Russian economy is facing a formidable challenge. In just a few decades, the largest consumers of our oil and gas will radically reduce their imports, and the export of domestic products, which have a high "carbon footprint" in their production, will also be under threat. How can a real national catastrophe be avoided?
The problem is absolutely real. A year ago, Brussels announced the EU Green Deal, according to which the European economy should become climate neutral by 2050. Already by 2040 forecast of market participants, the consumption of oil and gas in the EU will be halved, and their cost will correspondingly decrease. In 2022, the EU authorities intend to introduce the so-called "carbon tax", which will affect 74% of all our exports to the European Union. When determining the tax levy on imported goods, the amount of carbon emissions from their production will be taken into account. For Russian suppliers, this means an inevitable increase in duties and a decrease in competitiveness.
The United States and China are now following the same path. Especially China. Beijing closely follows European innovations and keeps pace with the times in the struggle for the EU market. When defining internal standards for reducing the carbon footprint, the Chinese are guided by the EU regulations, for example, the emission control mechanisms they have already introduced are similar to the European ones (EU ETS). The introduction of its "carbon tax" in China is only a matter of time, so it would be too optimistic to count on a "pivot to the East".
Beijing has announced its own program to create a "beautiful, green, prosperous China" by analogy with the EU "Green Deal", which should be implemented by 2049. And already within its framework, a lot has been done. The Renewable Energy Law was adopted in 2001 and has been updated twice. The PRC achieves several goals at the same time: it reduces the volume of harmful emissions, reduces dependence on imports of fossil fuels from abroad, and develops the production of advanced of technologies and equipment needed to generate alternative energy. Over the past 20 years, Beijing has been among the leaders in terms of the volume of commissioning of renewable energy capacities, accounting for almost half of the increase. It already accounts for 18% of the total energy consumption of the world's main workshop. To make the scale clear, the volume of alternative energy in China exceeds the total capacity of all Russian power plants. This is a lot, and the Chinese are not going to stop.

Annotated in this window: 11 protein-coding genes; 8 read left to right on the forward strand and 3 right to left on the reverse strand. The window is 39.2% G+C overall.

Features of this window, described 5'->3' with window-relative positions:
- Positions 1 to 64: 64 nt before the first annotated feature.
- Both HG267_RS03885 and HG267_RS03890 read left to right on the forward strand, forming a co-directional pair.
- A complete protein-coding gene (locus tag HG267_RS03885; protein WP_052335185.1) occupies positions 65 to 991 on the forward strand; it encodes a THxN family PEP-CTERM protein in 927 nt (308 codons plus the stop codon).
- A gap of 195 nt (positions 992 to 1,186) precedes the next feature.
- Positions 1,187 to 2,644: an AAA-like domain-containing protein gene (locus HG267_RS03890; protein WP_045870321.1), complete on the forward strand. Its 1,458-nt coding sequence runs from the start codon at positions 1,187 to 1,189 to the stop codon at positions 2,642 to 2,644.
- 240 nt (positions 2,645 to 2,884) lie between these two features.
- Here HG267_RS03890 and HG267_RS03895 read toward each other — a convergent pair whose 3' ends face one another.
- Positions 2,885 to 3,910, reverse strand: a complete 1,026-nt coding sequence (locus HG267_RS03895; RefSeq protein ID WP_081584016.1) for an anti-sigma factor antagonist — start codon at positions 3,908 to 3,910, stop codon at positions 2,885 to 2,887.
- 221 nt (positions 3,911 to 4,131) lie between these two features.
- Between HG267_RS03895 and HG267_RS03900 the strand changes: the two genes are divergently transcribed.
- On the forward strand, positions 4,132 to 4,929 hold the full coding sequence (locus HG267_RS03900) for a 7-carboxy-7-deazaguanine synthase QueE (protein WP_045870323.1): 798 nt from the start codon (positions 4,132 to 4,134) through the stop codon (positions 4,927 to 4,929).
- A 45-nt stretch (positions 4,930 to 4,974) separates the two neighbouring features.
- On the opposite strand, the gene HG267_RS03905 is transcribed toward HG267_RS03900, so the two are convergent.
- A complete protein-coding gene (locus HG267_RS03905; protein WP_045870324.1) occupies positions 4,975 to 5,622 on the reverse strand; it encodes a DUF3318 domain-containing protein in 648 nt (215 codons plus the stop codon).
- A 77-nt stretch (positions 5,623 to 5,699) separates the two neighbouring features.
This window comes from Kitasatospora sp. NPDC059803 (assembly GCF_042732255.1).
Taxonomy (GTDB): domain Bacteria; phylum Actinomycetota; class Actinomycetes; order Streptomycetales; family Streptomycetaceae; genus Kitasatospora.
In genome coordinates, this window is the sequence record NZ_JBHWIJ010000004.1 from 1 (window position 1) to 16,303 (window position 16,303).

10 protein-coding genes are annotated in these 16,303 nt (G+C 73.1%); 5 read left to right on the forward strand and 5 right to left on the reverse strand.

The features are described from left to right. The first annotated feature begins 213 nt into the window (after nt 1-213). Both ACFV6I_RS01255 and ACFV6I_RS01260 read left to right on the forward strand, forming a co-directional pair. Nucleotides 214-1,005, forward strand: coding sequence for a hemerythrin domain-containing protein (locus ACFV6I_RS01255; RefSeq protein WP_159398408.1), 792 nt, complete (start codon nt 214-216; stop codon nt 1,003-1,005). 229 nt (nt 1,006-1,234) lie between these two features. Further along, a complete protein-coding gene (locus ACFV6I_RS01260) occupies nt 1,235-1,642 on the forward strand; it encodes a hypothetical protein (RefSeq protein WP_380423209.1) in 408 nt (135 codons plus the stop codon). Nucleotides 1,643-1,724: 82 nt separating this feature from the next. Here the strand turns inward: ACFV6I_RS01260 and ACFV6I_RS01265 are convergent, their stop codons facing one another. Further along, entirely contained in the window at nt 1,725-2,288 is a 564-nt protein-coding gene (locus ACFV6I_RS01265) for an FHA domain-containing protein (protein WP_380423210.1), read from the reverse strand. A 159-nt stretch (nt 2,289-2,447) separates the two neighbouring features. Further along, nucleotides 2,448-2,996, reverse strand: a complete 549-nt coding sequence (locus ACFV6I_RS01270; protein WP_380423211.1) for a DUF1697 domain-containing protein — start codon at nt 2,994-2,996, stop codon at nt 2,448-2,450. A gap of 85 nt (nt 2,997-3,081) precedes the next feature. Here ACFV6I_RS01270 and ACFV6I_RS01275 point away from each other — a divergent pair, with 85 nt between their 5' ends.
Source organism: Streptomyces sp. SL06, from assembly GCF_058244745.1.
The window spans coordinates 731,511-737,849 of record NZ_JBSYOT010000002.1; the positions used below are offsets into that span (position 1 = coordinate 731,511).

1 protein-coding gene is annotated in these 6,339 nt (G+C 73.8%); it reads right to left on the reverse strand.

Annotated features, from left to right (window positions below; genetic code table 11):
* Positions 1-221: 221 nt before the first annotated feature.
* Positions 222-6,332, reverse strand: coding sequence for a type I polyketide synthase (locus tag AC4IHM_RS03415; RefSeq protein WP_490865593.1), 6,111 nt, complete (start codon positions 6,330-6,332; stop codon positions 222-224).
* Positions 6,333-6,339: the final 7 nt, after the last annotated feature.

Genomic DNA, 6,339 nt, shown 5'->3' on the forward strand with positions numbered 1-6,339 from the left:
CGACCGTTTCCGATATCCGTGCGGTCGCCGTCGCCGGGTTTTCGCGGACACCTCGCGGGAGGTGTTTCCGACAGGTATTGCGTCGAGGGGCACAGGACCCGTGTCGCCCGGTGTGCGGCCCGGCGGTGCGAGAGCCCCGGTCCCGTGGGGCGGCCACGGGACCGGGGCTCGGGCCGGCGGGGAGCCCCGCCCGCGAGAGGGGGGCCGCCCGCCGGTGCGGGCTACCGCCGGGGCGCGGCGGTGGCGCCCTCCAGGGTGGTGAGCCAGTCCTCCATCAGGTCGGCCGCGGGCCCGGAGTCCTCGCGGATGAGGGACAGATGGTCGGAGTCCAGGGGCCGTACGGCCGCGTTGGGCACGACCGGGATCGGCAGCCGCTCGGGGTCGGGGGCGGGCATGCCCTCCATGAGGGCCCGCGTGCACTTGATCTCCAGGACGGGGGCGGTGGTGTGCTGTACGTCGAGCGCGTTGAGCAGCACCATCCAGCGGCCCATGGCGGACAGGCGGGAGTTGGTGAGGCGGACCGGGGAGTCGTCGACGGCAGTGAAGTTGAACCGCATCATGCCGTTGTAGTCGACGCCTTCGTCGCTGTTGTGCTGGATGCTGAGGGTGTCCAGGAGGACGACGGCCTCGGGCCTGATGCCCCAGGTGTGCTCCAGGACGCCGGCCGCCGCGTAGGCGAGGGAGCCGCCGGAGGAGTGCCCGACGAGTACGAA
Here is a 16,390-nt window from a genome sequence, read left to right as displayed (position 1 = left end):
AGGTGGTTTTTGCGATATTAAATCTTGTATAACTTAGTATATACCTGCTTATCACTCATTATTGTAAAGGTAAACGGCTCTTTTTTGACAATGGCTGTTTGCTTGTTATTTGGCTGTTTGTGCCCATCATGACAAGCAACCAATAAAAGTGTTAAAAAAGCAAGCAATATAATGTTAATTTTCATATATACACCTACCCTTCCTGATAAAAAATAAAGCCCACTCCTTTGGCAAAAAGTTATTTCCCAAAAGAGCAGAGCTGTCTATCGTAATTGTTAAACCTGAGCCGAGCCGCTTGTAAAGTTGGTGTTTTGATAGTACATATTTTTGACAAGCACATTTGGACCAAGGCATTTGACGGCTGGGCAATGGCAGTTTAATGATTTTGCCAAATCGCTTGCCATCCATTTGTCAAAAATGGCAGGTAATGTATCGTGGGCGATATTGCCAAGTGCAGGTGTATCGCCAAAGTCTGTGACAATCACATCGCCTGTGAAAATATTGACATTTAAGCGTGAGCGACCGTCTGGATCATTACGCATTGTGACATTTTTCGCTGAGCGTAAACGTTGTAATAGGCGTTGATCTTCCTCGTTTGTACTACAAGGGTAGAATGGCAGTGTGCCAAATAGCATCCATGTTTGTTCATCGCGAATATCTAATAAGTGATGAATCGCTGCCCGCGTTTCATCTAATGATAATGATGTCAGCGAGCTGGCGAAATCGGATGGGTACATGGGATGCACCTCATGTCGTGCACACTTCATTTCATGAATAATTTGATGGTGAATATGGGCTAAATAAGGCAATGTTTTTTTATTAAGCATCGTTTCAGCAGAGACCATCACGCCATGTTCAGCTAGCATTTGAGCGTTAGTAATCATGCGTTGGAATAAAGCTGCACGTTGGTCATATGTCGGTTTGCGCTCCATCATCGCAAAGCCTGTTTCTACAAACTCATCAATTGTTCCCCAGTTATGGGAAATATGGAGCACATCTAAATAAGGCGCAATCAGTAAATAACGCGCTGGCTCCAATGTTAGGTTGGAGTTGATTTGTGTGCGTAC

The list of competitors' achievements can be listed for a very long time. But the main question is, what should Russia do in a rapidly changing world? Today, it would be a sin to stretch a pipeline somewhere to the West or the East in half - this is the pinnacle of our geopolitical planning. However, very soon, these usual schemes for obtaining oil and gas dollars will simply stop working. There is not so much time left, but it is still there, and it must be spent properly.
As for the export of hydrocarbon raw materials, we must understand very adequately that our pipelines in the European direction will no longer be allowed to work calmly. It is necessary to actively develop capacities for liquefying natural gas and LNG terminals to send it to those markets where fuel is most in demand at the moment. Instead of throwing tens of billions on the next export gas pipelines, it is better to make efforts to gasify your own state.
Our country needs industrialization, and this requires a deep reform of the national energy sector in order for the products produced in Russia to be competitive in the European and Asian markets when the "carbon taxes" are introduced. As of the end of 2020, the share of "green" energy in our country is about 1%. The remaining 12,3% is accounted for by hydroelectric power plants, 20,2% - at nuclear power plants, 66,8% - by coal and gas generation. It is obvious that any Russian product with such a “carbon footprint” will be mercilessly treated in the very near future. We have a huge country where you can build endless wind farms if you wish, and in the southern regions there is a place for solar power plants. On long sea coasts, it is possible to produce "green hydrogen" by hydrolysis, which will later be used as a fuel in industrial production and for other needs. There, not far from the coast, offshore wind power plants can be built.
Finally, we shouldn't forget that we have advanced nuclear energy, which is considered the safest in the world. Even if it does not formally refer to "green", but it does not produce carbon emissions, the cost of electricity produced is the lowest. For example, in France, nuclear power accounts for 70,6% of total generation. If we build new nuclear power plants not abroad, but at home, we can significantly increase our competitiveness. Atomic energy can be used, among other things, for the production of the so-called "yellow" hydrogen. In other words, there is potential, the main thing is to start developing it.